Unfortunately, the only other way to eliminate infection that persists at the end of the root(s) is by extraction of the tooth.
Your general dentist can explain to you all the reasonable options and alternatives to surgery and the Specialist endodontist can inform you of the success rate and costs of the surgery.
The whole procedure will be performed under surgical microscope with the latest digital imaging equipment. Sometimes it may be recorded for teaching purposes.
Essentially, the overlying gum tissue over the site of the root infection is peeled back so direct access is made to visualise the infected tissue. The tissue is then removed together with the infected root-end. A small root filling is then placed back into the root canal to seal the root, and the gum tissues are stitched back so that they can heal normally.
Over the first few weeks the gums will heal back to their normal appearance and over a period of months, the bone will heal round the end of the roots.
You can also see the stages of this procedure here, with images courtesy of the AAE, “Your guide to Endodontic Surgery”:
For more information on the procedure please see the video here:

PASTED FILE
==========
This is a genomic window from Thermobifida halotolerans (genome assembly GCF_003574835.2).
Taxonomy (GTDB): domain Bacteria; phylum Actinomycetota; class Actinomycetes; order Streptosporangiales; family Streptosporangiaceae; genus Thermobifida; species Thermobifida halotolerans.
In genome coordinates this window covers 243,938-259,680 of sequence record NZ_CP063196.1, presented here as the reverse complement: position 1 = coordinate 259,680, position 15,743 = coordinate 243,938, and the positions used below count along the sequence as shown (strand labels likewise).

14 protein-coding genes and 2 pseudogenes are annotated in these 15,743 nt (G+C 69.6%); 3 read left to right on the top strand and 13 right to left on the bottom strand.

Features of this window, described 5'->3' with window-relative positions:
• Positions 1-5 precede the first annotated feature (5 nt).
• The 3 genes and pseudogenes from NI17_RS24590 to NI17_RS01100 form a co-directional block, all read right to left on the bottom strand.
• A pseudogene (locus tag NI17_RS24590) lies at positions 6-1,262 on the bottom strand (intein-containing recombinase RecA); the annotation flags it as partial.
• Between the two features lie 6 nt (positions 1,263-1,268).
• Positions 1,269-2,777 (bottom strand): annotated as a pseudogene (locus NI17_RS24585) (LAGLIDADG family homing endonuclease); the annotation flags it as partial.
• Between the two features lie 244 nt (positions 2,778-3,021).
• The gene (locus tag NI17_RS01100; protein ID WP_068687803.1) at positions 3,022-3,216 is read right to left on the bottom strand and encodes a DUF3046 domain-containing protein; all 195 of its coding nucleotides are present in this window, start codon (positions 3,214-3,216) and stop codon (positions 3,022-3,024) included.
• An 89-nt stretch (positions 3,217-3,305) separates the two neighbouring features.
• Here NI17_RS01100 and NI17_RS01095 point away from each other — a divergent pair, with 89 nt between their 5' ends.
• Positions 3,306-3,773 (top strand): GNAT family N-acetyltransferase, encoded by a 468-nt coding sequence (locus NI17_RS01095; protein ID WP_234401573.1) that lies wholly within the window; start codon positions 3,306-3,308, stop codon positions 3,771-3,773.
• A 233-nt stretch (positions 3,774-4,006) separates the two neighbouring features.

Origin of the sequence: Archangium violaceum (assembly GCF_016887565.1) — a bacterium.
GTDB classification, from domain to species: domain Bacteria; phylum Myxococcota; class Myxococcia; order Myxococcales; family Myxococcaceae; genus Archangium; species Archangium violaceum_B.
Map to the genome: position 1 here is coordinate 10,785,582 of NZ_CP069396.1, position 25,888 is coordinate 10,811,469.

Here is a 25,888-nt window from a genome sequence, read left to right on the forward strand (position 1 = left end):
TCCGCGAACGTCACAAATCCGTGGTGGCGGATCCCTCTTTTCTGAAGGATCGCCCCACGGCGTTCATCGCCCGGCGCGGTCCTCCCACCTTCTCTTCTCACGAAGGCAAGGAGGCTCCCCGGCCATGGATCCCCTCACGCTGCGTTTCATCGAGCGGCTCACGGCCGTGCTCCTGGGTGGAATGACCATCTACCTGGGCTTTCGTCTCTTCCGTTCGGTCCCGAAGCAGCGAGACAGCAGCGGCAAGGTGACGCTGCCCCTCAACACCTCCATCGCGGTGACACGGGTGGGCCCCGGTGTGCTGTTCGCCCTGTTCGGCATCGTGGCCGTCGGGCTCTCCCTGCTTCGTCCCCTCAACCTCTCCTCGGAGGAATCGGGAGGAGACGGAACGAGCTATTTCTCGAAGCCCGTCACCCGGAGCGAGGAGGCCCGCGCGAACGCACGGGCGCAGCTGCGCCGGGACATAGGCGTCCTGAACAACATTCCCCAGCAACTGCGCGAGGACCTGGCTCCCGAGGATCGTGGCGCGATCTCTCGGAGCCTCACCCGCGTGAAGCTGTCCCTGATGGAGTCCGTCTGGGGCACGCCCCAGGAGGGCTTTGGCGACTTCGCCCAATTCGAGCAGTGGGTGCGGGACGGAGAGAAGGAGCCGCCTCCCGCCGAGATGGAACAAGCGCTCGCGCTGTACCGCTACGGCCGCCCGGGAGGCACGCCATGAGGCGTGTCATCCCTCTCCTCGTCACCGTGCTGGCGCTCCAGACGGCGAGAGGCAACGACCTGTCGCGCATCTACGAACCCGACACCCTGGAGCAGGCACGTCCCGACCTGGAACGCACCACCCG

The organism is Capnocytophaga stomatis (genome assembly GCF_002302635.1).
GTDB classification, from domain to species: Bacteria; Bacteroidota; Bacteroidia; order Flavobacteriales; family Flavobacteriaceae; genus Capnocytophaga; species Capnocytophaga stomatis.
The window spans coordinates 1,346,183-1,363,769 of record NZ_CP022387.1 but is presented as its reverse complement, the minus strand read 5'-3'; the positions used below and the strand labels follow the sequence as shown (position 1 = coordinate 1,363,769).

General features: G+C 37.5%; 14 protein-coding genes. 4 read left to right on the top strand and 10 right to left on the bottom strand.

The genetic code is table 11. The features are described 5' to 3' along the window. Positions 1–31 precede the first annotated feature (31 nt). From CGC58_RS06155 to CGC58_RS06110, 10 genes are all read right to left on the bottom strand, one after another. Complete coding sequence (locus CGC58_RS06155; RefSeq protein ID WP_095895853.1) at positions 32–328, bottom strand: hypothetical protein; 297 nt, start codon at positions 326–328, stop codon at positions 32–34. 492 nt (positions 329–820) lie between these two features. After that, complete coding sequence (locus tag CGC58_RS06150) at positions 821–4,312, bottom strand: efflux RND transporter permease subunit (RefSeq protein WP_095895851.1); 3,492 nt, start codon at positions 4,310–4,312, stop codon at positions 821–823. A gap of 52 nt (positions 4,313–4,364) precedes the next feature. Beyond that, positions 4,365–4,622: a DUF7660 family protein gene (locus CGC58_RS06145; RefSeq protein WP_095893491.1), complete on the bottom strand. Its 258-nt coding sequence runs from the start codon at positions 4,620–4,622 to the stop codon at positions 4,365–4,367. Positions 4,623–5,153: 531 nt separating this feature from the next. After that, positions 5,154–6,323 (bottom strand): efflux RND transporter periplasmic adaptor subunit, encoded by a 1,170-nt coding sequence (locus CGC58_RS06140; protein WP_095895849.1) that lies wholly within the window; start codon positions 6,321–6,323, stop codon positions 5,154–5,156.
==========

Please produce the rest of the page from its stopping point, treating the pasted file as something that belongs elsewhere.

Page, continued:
The whole procedure is performed under local anaesthetic so that everything around the tooth is numb and you will not feel any pain. When the anaesthetic has worn off and for a few days after the procedure, there will be some soreness in the gums.
Evidence shows that taking an anti-inflammatory just before and after the treatment (e.g. 400 mg ibuprofen, “Nurofen Plus”), or if you have a medical condition that precludes you taking his type of painkiller (e.g. asthma, gastric ulcer) then 1000mg Paracetomol will help minimise the discomfort.
The endodontist will then review you again within the first a week to remove the stitches. The tooth will be reviewed again after 6 months assess how well the bone has healed at the end of the root.